Conservation scientists in the Galápagos Islands face the challenge of implementing several initiatives -- including a zoning plan to create a network of no-take areas (MPA 1:7) -- in an island society that is increasingly trying to benefit from valuable fisheries.

MPA News

The Australian state of Victoria should set aside more than 6% of its waters in a network of "highly protected" (no-take) areas to safeguard spawning sites and other important habitats, according to the final report of an advisory council to the state government. Currently, 0.05% of Victorian waters serve as no-take areas.

The report, produced by the Environment Conservation Council (ECC) of Victoria, marks the culmination of an investigative process begun in 1991 by a preceding council. The ECC advises the Victorian government on the use of public lands; its investigation came at the government's request. Its final report incorporates stakeholder responses to a draft that the ECC released in December 1999 (MPA News 1:5).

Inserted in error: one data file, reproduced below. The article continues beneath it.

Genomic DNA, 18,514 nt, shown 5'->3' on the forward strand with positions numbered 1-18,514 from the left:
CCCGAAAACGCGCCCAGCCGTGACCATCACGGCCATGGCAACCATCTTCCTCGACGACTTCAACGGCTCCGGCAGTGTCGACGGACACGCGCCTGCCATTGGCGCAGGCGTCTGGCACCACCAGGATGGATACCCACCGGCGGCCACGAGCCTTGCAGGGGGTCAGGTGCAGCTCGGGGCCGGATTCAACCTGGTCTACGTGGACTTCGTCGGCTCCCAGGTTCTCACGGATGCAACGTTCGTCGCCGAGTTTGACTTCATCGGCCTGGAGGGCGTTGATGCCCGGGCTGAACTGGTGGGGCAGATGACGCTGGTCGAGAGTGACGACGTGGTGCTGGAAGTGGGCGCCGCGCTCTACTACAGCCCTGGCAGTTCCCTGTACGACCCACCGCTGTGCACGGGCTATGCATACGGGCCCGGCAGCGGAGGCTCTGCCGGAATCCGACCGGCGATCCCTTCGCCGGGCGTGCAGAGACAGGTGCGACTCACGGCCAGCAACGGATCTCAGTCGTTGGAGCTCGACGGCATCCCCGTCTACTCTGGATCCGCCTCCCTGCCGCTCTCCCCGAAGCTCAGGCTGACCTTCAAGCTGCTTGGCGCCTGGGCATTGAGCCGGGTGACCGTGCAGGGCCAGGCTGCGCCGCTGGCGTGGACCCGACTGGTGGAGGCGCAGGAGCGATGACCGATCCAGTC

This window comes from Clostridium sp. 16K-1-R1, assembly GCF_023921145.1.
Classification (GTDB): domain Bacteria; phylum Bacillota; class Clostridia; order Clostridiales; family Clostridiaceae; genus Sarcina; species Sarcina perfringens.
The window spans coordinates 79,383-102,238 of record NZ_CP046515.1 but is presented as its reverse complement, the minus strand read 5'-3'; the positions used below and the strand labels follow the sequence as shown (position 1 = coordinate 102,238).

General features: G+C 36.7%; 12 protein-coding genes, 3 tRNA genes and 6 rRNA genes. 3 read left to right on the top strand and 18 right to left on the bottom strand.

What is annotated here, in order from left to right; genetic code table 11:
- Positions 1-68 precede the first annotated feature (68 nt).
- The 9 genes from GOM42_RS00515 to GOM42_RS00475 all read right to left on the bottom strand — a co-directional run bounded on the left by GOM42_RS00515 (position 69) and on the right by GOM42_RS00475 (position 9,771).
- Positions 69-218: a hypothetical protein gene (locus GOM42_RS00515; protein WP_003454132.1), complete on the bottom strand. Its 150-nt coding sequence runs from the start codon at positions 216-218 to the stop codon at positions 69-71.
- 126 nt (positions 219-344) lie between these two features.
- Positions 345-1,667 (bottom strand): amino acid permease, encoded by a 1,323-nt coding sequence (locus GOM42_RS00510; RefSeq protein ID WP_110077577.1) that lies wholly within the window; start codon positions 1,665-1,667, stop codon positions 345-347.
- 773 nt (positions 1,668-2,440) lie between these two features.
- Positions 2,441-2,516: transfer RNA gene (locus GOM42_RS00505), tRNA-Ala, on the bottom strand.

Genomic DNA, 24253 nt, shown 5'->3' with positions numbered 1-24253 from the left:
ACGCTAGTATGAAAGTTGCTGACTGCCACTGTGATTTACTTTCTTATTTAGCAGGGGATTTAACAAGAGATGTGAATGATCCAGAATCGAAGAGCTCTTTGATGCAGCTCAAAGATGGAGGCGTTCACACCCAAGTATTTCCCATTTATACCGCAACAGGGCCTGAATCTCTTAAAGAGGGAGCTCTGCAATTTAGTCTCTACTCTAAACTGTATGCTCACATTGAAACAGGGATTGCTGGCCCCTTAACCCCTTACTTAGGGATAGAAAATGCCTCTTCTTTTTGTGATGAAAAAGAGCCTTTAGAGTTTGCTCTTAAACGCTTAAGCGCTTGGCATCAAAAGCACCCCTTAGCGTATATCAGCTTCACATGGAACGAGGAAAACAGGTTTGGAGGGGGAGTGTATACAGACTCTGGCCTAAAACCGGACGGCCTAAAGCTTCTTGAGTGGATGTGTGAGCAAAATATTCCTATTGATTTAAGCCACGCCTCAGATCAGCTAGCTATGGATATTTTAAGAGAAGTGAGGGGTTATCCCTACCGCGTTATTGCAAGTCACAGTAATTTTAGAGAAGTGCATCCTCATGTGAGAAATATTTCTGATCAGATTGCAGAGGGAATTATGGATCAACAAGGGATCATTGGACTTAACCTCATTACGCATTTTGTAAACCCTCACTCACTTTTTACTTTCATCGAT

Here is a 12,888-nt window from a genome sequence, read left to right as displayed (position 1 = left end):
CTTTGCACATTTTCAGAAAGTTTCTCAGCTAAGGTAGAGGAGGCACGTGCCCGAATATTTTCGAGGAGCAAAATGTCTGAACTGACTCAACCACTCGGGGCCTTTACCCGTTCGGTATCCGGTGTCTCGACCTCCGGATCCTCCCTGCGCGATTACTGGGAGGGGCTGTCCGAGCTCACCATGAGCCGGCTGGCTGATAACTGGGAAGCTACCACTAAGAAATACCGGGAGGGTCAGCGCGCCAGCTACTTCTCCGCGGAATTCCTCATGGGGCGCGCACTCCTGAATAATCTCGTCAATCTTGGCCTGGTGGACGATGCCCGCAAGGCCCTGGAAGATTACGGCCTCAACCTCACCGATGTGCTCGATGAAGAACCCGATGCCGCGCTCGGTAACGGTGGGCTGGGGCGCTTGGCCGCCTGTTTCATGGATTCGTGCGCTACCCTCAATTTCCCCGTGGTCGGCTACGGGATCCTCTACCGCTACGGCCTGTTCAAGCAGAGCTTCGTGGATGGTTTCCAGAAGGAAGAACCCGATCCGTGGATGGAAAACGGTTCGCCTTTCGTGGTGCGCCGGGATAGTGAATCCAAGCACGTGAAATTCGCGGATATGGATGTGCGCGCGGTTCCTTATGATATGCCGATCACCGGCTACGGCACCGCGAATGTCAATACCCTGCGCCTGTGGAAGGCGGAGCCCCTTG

MPA News

President Clinton signed a bill on November 13 to reauthorize the US National Marine Sanctuaries Act (NMSA). The reauthorized NMSA entails some changes in the law, including a new requirement that the US' existing national marine sanctuaries be deemed to have "sufficient resources" to implement their management plans before any new sanctuaries are designated. The reauthorized law also allows the US President to designate any coral reef in the Northwestern Hawaiian Islands (NWHI) as a "coral reef reserve" to be managed by the US Secretary of Commerce.

This is the second time this year the NWHI coral reef ecosystem has been in the nation's news. In late May, President Clinton initiated a 90-day review process with state and regional stakeholders to decide whether more protection was needed for the NWHI coral reefs, which account for 70% of US coral reefs. As of mid-November, no recommendation had yet been announced.